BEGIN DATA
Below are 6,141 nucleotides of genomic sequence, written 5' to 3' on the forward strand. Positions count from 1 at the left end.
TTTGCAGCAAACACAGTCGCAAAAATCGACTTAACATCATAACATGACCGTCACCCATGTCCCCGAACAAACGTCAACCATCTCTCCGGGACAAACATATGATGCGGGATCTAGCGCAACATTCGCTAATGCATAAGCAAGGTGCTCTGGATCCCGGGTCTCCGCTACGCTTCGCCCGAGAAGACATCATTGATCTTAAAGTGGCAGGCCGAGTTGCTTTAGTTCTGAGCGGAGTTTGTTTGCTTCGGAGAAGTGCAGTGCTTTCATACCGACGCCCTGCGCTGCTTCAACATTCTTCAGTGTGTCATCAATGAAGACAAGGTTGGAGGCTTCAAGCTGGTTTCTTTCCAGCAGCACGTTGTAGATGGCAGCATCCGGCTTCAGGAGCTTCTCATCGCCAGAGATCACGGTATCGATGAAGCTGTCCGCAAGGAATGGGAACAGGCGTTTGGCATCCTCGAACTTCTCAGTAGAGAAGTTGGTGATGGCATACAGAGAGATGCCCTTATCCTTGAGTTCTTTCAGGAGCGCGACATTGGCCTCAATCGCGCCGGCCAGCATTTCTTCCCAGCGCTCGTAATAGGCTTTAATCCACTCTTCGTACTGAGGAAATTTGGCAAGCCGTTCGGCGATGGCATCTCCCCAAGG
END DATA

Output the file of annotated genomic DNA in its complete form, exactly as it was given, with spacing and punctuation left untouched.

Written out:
Below are 6,141 nucleotides of genomic sequence, written 5' to 3' on the forward strand. Positions count from 1 at the left end.
TTTGCAGCAAACACAGTCGCAAAAATCGACTTAACATCATAACATGACCGTCACCCATGTCCCCGAACAAACGTCAACCATCTCTCCGGGACAAACATATGATGCGGGATCTAGCGCAACATTCGCTAATGCATAAGCAAGGTGCTCTGGATCCCGGGTCTCCGCTACGCTTCGCCCGAGAAGACATCATTGATCTTAAAGTGGCAGGCCGAGTTGCTTTAGTTCTGAGCGGAGTTTGTTTGCTTCGGAGAAGTGCAGTGCTTTCATACCGACGCCCTGCGCTGCTTCAACATTCTTCAGTGTGTCATCAATGAAGACAAGGTTGGAGGCTTCAAGCTGGTTTCTTTCCAGCAGCACGTTGTAGATGGCAGCATCCGGCTTCAGGAGCTTCTCATCGCCAGAGATCACGGTATCGATGAAGCTGTCCGCAAGGAATGGGAACAGGCGTTTGGCATCCTCGAACTTCTCAGTAGAGAAGTTGGTGATGGCATACAGAGAGATGCCCTTATCCTTGAGTTCTTTCAGGAGCGCGACATTGGCCTCAATCGCGCCGGCCAGCATTTCTTCCCAGCGCTCGTAATAGGCTTTAATCCACTCTTCGTACTGAGGAAATTTGGCAAGCCGTTCGGCGATGGCATCTCCCCAAGG